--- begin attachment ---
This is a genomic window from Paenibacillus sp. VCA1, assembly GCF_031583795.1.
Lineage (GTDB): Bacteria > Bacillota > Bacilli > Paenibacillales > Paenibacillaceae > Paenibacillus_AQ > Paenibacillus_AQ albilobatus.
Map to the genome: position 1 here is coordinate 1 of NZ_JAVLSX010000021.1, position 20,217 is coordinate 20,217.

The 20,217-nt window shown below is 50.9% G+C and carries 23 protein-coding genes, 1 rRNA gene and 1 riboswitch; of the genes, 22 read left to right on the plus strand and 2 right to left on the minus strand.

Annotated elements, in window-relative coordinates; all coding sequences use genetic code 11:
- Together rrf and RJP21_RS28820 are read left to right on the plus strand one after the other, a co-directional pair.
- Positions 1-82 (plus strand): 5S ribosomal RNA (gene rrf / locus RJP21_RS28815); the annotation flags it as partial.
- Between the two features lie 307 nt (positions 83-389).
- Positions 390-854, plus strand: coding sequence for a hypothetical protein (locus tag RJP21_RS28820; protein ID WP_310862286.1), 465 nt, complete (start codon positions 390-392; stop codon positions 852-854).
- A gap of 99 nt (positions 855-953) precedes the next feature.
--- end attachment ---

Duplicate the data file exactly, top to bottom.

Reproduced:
This is a genomic window from Paenibacillus sp. VCA1, assembly GCF_031583795.1.
Lineage (GTDB): Bacteria > Bacillota > Bacilli > Paenibacillales > Paenibacillaceae > Paenibacillus_AQ > Paenibacillus_AQ albilobatus.
Map to the genome: position 1 here is coordinate 1 of NZ_JAVLSX010000021.1, position 20,217 is coordinate 20,217.

The 20,217-nt window shown below is 50.9% G+C and carries 23 protein-coding genes, 1 rRNA gene and 1 riboswitch; of the genes, 22 read left to right on the plus strand and 2 right to left on the minus strand.

Annotated elements, in window-relative coordinates; all coding sequences use genetic code 11:
- Together rrf and RJP21_RS28820 are read left to right on the plus strand one after the other, a co-directional pair.
- Positions 1-82 (plus strand): 5S ribosomal RNA (gene rrf / locus RJP21_RS28815); the annotation flags it as partial.
- Between the two features lie 307 nt (positions 83-389).
- Positions 390-854, plus strand: coding sequence for a hypothetical protein (locus tag RJP21_RS28820; protein ID WP_310862286.1), 465 nt, complete (start codon positions 390-392; stop codon positions 852-854).
- A gap of 99 nt (positions 855-953) precedes the next feature.